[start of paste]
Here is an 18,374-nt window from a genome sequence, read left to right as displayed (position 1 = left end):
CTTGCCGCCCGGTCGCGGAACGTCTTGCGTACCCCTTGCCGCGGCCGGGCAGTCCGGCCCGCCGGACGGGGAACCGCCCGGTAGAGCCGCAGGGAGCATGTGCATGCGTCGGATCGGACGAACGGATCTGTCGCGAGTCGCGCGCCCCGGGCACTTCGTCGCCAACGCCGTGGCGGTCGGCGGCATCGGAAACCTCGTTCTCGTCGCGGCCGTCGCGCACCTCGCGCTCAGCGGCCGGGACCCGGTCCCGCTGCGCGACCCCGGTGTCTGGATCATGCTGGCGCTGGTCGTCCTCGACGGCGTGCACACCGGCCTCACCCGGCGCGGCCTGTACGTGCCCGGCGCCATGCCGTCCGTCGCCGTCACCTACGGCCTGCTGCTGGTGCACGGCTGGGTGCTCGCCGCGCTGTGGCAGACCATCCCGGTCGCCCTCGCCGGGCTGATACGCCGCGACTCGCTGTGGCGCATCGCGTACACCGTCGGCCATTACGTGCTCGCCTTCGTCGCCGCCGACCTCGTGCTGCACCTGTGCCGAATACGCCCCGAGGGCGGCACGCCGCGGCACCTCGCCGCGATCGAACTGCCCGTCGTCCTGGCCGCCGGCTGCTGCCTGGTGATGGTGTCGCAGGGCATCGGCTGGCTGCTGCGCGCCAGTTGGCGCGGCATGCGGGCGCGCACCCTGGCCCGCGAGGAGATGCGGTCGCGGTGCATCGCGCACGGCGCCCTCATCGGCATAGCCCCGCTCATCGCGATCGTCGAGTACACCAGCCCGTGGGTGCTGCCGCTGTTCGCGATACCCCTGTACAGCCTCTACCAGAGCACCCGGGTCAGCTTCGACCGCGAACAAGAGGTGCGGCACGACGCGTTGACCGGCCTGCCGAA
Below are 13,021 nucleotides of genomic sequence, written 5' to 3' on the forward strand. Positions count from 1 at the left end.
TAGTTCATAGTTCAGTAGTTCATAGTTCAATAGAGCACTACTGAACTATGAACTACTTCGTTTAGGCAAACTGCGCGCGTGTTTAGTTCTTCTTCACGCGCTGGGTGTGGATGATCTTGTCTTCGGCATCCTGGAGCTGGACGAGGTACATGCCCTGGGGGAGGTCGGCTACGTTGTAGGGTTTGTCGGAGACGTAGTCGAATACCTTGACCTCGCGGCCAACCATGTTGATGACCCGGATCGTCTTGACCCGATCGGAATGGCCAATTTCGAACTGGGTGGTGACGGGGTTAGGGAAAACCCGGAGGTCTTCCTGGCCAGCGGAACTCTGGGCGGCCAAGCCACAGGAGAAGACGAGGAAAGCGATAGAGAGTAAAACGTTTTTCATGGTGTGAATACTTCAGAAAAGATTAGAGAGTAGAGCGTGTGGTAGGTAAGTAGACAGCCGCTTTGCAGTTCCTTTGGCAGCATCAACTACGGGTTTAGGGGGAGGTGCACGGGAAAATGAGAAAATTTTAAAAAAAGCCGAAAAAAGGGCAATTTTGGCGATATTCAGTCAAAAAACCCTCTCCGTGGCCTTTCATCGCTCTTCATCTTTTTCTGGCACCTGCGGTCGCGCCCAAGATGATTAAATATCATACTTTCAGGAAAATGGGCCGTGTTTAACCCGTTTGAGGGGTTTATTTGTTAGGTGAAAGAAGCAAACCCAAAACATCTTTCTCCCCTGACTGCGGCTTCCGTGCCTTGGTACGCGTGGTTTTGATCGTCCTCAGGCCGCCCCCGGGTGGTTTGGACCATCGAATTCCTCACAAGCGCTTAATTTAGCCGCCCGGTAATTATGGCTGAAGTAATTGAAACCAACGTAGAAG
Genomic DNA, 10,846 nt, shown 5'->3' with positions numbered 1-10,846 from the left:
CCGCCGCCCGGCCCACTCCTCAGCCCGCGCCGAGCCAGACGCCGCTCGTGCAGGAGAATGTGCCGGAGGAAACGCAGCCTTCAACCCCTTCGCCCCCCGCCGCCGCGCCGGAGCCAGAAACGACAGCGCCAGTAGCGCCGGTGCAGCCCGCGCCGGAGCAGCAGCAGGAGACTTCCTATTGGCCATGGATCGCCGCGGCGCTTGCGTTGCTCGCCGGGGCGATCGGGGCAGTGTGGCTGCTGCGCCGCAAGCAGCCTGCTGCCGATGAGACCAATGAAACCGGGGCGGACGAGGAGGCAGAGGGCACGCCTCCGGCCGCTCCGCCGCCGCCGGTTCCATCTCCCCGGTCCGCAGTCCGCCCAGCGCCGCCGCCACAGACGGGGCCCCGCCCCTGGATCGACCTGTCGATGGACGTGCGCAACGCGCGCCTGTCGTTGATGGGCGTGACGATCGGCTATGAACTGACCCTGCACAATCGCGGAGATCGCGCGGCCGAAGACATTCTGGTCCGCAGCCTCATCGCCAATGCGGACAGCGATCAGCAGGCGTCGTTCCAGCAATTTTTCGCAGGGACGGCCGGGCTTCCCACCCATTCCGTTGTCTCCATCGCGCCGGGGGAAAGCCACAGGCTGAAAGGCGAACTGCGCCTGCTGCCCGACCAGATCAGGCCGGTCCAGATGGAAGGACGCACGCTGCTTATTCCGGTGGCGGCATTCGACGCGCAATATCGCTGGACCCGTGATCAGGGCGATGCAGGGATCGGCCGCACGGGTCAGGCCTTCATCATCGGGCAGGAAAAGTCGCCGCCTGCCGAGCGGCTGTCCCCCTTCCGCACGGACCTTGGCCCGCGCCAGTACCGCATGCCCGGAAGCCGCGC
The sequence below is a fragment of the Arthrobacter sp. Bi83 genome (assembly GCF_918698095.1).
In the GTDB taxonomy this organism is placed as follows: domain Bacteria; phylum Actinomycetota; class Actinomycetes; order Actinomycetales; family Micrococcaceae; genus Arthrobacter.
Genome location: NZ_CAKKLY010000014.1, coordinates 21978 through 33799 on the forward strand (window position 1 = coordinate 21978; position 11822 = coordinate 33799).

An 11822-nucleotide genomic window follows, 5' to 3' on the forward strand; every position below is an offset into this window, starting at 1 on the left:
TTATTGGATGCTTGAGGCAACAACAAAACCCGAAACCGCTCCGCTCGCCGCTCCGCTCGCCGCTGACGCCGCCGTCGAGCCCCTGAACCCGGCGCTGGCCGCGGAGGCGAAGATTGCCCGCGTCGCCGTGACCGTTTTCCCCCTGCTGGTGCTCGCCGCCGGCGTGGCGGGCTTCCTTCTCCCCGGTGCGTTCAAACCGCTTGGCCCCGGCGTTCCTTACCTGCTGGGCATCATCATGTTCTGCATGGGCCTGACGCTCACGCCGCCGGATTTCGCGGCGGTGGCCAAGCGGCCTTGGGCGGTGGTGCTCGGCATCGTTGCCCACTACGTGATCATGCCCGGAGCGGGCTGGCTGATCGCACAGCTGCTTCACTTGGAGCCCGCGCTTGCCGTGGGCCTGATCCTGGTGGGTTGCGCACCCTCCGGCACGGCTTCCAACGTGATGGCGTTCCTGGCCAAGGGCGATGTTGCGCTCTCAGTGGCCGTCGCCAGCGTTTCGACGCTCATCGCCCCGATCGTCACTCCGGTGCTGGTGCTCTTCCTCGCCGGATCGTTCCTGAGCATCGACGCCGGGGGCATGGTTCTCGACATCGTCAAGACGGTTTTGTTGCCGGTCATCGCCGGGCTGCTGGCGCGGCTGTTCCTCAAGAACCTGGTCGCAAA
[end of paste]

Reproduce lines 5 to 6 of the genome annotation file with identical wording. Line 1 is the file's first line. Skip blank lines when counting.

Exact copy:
Genomic DNA, 10,846 nt, shown 5'->3' with positions numbered 1-10,846 from the left:
CCGCCGCCCGGCCCACTCCTCAGCCCGCGCCGAGCCAGACGCCGCTCGTGCAGGAGAATGTGCCGGAGGAAACGCAGCCTTCAACCCCTTCGCCCCCCGCCGCCGCGCCGGAGCCAGAAACGACAGCGCCAGTAGCGCCGGTGCAGCCCGCGCCGGAGCAGCAGCAGGAGACTTCCTATTGGCCATGGATCGCCGCGGCGCTTGCGTTGCTCGCCGGGGCGATCGGGGCAGTGTGGCTGCTGCGCCGCAAGCAGCCTGCTGCCGATGAGACCAATGAAACCGGGGCGGACGAGGAGGCAGAGGGCACGCCTCCGGCCGCTCCGCCGCCGCCGGTTCCATCTCCCCGGTCCGCAGTCCGCCCAGCGCCGCCGCCACAGACGGGGCCCCGCCCCTGGATCGACCTGTCGATGGACGTGCGCAACGCGCGCCTGTCGTTGATGGGCGTGACGATCGGCTATGAACTGACCCTGCACAATCGCGGAGATCGCGCGGCCGAAGACATTCTGGTCCGCAGCCTCATCGCCAATGCGGACAGCGATCAGCAGGCGTCGTTCCAGCAATTTTTCGCAGGGACGGCCGGGCTTCCCACCCATTCCGTTGTCTCCATCGCGCCGGGGGAAAGCCACAGGCTGAAAGGCGAACTGCGCCTGCTGCCCGACCAGATCAGGCCGGTCCAGATGGAAGGACGCACGCTGCTTATTCCGGTGGCGGCATTCGACGCGCAATATCGCTGGACCCGTGATCAGGGCGATGCAGGGATCGGCCGCACGGGTCAGGCCTTCATCATCGGGCAGGAAAAGTCGCCGCCTGCCGAGCGGCTGTCCCCCTTCCGCACGGACCTTGGCCCGCGCCAGTACCGCATGCCCGGAAGCCGCGC